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March 02, 2005

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Your analysis of the airlines is wrong and Stern is right. The airline unions failed to take an active role in corporate governance - even and most stupidly in the case of United where they owned the damn company. By allowing airlines that had huge financial obligations to the unions to go enormously into debt on insane buying sprees and to otherwise endanger the unions jobs and money, the unions defaulted their responsibility to their workers. And the same goes for their insistence on antiquated rules and their go-it-alone policies - as if airline pilots could insulate themselves from devastation of the mechanics unions or the collapse of the companies. Unions can no longer leave management up to the managers - because the managers don't give a shit about the long term progress of the company or about their workers and in many companies, management is totally clueless anyways.

I'm looking for reasons to be optimistic about labor movement gaining sufficient strength to become a heavyweight national player again, but I can't find any. I can imagine slight growth at the margins at best. We would need the Federal gov't to ease organizing, and the mass political pressure for that seems nonexistant outside of activist circles. Who's going to successfully organize in right to work states? But the deeper problem is political cynicism and ignorance on behalf of citizens (i.e. potential members) and the deep pockets of the other side. They fight unions as effectively as they fight candidate races.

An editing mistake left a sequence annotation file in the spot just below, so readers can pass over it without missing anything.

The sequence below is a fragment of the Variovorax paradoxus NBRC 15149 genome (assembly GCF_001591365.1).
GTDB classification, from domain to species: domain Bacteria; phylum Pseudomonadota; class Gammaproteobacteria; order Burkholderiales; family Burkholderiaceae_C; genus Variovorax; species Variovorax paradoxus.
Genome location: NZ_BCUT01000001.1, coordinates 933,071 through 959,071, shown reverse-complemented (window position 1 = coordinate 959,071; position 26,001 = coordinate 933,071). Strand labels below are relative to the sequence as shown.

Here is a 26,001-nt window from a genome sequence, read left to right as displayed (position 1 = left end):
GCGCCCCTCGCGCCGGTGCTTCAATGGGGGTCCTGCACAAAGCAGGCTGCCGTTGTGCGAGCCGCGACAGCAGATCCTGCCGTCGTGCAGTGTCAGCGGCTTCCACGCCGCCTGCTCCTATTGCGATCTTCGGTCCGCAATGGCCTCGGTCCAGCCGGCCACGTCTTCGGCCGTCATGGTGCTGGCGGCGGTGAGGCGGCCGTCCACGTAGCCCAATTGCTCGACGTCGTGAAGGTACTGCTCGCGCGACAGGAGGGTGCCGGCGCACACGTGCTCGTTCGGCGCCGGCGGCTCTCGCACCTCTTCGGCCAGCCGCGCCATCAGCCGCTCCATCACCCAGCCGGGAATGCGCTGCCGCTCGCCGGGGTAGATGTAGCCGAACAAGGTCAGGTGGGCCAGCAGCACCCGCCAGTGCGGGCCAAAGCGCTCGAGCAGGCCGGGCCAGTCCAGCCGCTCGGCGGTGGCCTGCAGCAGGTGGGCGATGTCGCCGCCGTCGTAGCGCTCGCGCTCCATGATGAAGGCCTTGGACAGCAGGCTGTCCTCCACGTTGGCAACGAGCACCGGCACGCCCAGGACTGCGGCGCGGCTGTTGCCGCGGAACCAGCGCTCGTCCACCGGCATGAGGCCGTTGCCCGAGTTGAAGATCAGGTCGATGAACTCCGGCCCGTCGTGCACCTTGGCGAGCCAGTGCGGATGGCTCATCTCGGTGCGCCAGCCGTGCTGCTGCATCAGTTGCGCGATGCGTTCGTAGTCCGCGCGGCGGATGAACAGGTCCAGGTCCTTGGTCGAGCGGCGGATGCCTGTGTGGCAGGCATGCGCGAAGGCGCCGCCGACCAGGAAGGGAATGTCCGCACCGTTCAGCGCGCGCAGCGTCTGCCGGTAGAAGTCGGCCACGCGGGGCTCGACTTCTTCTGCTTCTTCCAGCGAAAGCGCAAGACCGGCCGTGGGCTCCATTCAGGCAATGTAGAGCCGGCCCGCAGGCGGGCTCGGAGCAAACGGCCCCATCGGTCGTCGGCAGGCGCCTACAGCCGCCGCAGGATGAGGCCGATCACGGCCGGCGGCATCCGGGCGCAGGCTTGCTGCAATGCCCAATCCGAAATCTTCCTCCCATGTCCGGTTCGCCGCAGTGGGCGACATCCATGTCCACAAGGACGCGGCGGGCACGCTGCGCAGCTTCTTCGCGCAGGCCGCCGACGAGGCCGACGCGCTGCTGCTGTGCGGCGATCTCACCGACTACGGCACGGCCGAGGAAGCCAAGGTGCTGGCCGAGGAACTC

I believe the progressive movement and the Democratic party can and will move forward regardless of whether labor recaptures some ground. In the meantime, beware of journalists' warnings to the effect of, "Democrats' chances of rebuilding a majority depend on labor."

The SEIU has a very strong advantage that only a few unions have. It is very difficult to export the job of someone who is changing diapers in a skilled nursinf facility. That allows Stern to take much different paths that other union leaders don't have open to them.
I was struck by the fact that every single politician that handed his union the keys to victory was a strong democrat. Why then the talk of walking out on the democrats?